Skip to Content

Orthopaedic / Hand Case Study (Katriona Buhler)

Orthopaedic / Hand Case Study (Katriona Buhler)

Be First!
by August 7, 2016 Case Studies, Online Articles

Originally from – read full article there.


Occupational Therapy Actions Using the KAWA Model


  • Assess body mechanics as Jim performs tasks that generally cause him pain. Provide tips on how to alter body mechanics and educate about when to rest. Provide night splints and additional assistive stabilizing wrist equipment for use during certain tasks.
  • Brain storm additional ideas concerning activities that Jim can do with his friends while he is healing.
    Speak with Jim about recruiting others to help with difficulties he might be having around the house and at school.
  • Give Jim ideas of how to approach roommates with requests for help and role-play so Jim feels comfortable doing so. Can someone take notes for him in class? Can someone transcribe notes while he reads them out loud?

River Walls & Bottom

  • Explore relationships with roommates and friends. Determine how he feels that his professors and other medical health professionals view him and his current condition. Find ways to help him understand his condition and not feel that it is a personal weakness.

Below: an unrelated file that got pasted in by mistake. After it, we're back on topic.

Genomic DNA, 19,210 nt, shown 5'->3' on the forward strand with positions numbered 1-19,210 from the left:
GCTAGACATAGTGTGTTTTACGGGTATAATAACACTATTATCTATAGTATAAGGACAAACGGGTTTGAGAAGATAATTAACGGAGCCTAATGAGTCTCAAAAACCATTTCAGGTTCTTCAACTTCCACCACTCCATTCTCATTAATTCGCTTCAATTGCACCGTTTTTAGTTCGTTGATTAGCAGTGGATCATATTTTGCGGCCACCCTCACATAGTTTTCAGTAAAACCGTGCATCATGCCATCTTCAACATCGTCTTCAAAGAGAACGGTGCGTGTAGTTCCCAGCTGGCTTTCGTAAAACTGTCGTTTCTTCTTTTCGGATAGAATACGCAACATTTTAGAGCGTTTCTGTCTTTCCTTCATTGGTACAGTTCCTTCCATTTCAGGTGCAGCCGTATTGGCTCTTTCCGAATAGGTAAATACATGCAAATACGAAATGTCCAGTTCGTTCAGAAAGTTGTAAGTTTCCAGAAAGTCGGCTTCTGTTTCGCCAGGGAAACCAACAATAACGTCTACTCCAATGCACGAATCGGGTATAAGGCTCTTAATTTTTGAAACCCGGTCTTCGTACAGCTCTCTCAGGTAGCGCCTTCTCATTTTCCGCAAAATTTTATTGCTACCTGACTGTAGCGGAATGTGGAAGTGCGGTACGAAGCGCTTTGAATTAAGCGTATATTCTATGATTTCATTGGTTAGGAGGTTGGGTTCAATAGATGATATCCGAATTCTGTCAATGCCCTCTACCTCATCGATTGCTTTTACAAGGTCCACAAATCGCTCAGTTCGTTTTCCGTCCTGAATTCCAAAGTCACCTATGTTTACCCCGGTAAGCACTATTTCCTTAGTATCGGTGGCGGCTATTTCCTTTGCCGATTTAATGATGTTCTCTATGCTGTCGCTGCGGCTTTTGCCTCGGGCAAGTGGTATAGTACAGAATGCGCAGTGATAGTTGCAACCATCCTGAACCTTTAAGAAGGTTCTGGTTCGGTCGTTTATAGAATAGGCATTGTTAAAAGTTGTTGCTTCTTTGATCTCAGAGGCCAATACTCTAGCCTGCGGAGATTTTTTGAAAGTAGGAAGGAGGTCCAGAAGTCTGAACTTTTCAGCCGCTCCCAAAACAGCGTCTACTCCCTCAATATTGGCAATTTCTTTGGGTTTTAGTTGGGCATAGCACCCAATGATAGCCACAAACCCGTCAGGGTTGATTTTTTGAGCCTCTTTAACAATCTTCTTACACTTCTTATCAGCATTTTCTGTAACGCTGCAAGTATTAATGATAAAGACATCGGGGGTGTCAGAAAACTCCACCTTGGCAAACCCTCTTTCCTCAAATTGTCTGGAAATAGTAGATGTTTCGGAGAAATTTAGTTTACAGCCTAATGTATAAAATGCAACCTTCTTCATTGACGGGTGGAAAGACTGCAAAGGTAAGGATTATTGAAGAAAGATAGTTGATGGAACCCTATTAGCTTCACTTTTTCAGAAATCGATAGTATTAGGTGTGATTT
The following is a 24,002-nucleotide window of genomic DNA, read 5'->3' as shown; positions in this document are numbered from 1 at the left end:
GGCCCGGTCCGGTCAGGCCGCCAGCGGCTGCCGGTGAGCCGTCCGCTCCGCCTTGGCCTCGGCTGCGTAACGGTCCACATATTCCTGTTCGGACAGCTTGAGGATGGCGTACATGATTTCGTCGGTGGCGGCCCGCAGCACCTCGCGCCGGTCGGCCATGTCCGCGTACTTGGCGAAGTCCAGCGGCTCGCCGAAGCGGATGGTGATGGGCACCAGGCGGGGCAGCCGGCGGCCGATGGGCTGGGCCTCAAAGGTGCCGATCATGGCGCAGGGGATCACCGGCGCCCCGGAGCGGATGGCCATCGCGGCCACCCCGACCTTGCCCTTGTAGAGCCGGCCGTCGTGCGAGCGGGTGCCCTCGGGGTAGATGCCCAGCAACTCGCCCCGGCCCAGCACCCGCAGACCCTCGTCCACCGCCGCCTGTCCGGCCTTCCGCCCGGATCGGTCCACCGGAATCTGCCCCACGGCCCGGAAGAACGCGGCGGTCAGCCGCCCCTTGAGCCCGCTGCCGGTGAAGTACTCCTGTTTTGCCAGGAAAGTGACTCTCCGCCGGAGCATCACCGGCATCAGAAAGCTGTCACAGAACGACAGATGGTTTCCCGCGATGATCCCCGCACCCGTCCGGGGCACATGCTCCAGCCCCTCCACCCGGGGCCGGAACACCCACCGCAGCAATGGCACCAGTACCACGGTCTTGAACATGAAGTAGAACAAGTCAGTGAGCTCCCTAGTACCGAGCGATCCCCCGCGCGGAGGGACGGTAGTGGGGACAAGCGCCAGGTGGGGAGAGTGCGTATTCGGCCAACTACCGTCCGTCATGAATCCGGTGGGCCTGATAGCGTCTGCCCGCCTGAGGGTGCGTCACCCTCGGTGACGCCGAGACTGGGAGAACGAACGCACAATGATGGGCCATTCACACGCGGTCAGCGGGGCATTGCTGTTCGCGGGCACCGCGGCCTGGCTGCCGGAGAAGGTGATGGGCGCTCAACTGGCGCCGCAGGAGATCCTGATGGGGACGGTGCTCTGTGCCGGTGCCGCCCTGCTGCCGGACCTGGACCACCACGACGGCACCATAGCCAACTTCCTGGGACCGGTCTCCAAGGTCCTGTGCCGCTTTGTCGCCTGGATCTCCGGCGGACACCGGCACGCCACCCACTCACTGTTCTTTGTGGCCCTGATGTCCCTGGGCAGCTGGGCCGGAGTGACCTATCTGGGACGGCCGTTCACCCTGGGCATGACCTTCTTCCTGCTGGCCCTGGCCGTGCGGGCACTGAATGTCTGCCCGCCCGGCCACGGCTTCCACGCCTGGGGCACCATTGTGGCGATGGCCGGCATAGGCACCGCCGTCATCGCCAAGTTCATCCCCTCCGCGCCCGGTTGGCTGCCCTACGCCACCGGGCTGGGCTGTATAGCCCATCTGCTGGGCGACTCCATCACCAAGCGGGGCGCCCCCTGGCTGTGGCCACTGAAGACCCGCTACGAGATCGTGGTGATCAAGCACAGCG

• Examine ways and means to keep Jim involved with his friends, job, and hobbies. Assistive technology provisions might come in handy here. Additional temporary mobility might be useful if he feels that driving is too painful – bus routes, etc.
  • Discussion of main environments of school, home, and work to discuss barriers to his participation.
    Jim has good health insurance from his school and so far his injury is not impeding with any medical school policies and regulations.


  • Provide information regarding his particular medical injury and see how much of it he already understands. Be aware that he is a medical student and probably understands much of this condition already but highlight this injury in relation to HIM.
  • Discuss going to the school counselor if his feelings of shame and weakness begin to feel like a burden to him.
    Provide information on different ways he might carry out tasks so he can still perform certain acts independently.


  • Make sure to let Jim use his current abilities to help him when he is performing tasks. Try not to provide too much in the way of support but not too little so that he continues to feel frustrated with his injury.
    Encourage Jim and give him positive feedback in regards to carrying out tasks and the improvement of his condition over time.
  • Try to involve members of his social support network (with client’s consent) whenever possible.

Please visit for the full article.


Leave a Reply

Your email address will not be published. Required fields are marked *


Answer in numbers, not words (10 not \\\"ten\\\") *